The present case is being reported for the awareness of the radiation-induced alopecia as radiotherapy is the commonly used modality for the treatment of head and neck carcinomas.

 
   References Top

1.Omidvari S, Saboori H, Mohammadianpanah M, Mosalaei A, Ahmadloo N, Mosleh-Shirazi MA, et al. Topical betamethasone for prevention of radiation dermatitis. Indian J Dermatol Venereol Leprol 2007;73:209-15.  Back to cited text no. 1
  Medknow Journal  
2.Venkatesan S, Thappa DM, D'Souza M, Ratnakar C. Radiation induced localized bullous pemphigoid. Indian J Dermatol 1998;43:182-4.  Back to cited text no. 2
  Medknow Journal  
3.Lichter SA. Radiation therapy. In: Abeloff MD, Armtage JO, Lichter AS, Niederherber JE, eds. Clinical oncology. 2 nd ed. New York: Churchill Livingstone Publisher; 2000. p. 423-70.   Back to cited text no. 3
    
4.Hymes SD, Strom EA, Fife C. Radiation dermatitis: Clinical presentation, path physiology and treatment 2006. J Am Acad Dermatol 2006;54:28-46.   Back to cited text no. 4
    
5.Cipollero AC, Crossland PM. X rays and radium in the treatment of diseases of the skin, 5 th ed. Philadelphia: Lea and Febiger Publishers; 1967.  Back to cited text no. 5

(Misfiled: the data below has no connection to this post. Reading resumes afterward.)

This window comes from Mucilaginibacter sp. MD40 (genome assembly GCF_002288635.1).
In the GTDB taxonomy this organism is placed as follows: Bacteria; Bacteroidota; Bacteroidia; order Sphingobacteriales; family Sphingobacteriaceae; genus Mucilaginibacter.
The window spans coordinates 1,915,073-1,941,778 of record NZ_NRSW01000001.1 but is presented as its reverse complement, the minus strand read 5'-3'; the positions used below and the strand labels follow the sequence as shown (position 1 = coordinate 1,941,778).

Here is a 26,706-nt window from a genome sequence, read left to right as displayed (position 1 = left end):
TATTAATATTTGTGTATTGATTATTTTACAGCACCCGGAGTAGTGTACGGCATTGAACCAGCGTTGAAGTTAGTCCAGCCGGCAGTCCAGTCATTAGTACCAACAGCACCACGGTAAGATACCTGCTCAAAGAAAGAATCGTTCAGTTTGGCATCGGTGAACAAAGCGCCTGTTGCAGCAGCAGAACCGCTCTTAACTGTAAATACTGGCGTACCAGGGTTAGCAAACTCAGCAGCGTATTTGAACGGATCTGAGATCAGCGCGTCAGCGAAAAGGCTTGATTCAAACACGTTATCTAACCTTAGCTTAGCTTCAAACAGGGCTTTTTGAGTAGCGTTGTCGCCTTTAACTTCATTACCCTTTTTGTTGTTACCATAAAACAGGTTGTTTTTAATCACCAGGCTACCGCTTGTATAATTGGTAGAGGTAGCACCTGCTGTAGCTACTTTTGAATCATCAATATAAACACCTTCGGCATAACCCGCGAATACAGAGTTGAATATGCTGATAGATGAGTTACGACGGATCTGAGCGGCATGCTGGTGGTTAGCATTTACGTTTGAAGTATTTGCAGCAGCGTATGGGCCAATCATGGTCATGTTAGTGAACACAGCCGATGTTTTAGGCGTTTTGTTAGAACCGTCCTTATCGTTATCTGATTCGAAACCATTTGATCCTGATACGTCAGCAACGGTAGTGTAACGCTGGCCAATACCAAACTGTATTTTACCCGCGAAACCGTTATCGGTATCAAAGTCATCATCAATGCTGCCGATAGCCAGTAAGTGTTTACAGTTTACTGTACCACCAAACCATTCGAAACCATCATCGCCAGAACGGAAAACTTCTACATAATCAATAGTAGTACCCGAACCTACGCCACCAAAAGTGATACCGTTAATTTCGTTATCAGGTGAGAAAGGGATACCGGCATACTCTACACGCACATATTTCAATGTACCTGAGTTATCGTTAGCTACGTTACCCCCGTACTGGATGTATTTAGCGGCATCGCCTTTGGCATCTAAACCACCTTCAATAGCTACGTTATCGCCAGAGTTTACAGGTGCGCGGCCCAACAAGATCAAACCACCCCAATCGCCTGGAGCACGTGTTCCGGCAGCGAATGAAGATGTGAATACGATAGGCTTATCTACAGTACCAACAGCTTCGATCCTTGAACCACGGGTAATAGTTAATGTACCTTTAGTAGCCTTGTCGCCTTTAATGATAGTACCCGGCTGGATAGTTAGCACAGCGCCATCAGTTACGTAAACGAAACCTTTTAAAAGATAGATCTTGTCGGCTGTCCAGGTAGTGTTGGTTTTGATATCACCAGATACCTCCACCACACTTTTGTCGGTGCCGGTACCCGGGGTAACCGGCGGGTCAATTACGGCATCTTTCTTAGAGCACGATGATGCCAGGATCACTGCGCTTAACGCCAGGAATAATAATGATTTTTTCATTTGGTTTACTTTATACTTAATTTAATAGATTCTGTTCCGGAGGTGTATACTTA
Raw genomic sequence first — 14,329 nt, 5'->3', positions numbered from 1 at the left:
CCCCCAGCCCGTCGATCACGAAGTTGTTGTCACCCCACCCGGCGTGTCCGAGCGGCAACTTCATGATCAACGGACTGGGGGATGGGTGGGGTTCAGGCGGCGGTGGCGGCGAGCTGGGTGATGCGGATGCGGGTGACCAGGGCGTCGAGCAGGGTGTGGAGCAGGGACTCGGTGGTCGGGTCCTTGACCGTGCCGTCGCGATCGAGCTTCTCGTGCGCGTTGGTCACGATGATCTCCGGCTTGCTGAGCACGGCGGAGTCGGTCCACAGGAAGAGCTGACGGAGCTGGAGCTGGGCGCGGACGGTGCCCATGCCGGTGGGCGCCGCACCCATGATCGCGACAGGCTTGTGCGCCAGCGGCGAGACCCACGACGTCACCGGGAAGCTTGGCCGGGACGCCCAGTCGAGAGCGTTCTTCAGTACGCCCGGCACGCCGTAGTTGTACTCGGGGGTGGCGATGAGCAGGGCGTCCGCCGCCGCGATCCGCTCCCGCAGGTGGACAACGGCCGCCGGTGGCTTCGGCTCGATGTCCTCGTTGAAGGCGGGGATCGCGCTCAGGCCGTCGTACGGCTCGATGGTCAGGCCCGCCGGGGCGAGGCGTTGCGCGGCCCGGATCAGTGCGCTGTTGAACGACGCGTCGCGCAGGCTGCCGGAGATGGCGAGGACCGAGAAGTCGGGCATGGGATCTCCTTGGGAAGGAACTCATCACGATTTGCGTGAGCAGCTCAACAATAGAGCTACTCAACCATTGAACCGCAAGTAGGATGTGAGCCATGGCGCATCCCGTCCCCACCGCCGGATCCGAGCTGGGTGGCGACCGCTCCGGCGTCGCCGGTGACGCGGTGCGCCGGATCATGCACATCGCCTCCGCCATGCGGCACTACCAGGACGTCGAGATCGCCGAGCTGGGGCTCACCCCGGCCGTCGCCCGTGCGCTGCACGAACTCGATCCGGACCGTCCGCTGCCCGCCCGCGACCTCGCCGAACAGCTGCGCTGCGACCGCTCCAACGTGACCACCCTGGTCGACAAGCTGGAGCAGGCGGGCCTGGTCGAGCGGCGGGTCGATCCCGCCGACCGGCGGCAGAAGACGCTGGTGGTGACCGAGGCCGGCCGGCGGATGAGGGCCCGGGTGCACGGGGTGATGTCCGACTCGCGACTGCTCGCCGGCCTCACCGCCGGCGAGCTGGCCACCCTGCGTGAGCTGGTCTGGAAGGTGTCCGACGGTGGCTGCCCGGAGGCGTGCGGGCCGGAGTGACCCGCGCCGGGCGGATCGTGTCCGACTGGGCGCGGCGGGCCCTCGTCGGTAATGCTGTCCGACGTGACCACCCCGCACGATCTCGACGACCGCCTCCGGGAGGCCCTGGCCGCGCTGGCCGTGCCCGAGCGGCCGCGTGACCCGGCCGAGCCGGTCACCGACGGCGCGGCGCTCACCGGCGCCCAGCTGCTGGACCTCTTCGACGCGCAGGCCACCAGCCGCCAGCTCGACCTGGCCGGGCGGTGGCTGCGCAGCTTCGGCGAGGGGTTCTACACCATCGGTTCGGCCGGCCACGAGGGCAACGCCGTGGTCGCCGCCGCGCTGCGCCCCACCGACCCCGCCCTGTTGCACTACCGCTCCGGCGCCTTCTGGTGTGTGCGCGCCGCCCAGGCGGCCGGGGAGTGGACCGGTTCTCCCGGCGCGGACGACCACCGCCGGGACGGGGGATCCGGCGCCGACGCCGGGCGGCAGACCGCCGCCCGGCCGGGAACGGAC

6.Wen CS, Lin SM, Chen JC, Wang YH, Tseng SH. Radiation-induced temporary alopecia after embolization of cerebral arteriovenous malformations. Clin Neurosurg 2003;105:215-7.  Back to cited text no. 6
    
7.Malkinson FD, Panizzon RG. Radiobiology and radiotherapy of skin diseases. In: Freedberg IM, Eisen AZ, Wolff K, Austen KF, Goldsmith LA, Katz SI, editors. Fitzpatricks dermatology in general medicine, 6 th ed. New York: McGraw Hill Medical Publishing Division, 2003. p. 1229-38.   Back to cited text no. 7
    
8.Severs GA, Griffin T, Werner-Wasik M. Cicatricial alopecia secondary to radiation therapy: Case report and review of the literature. Cutis 2008;81:147-53.  Back to cited text no. 8
[PUBMED]    
9.Rannan-Eliya YF, Rannan-Eliya S, Graham K, Pizer B, McDowell HP. Surgical interventions for the treatment of radiation-induced alopecia in pediatric practice. Pediatric Blood Cancer 2007;49:731-6.  Back to cited text no. 9
[PUBMED]  [FULLTEXT]  
10.Cuscela D, Coffin D, Lupton GP, Cook JA, Krishna MC, Bonner RF, et al. Protection from radiation-induced alopecia with topical application of nitroxides: Fractionated studies. Cancer I Sci Am 1996;2:273-8.  Back to cited text no. 10
    
11.Baltalarli B, Bir F, Demirkan N, Abban G. The preventive effect of vitamin D3 on radiation-induced hair toxicity in a rat model. Life Sci 2006;78:1646-51.  Back to cited text no. 11
[PUBMED]  [FULLTEXT]  
12.Hanson WR, Pelka AE, Nelson AK, Malkinson FD. Subcutaneous or topical administration of 16, 16 dimethyl prostaglandin E2 protects from radiation-induced alopecia in mice. Int J Radiat Oncol Biol Phys 1992;23:333-7.  Back to cited text no. 12
[PUBMED]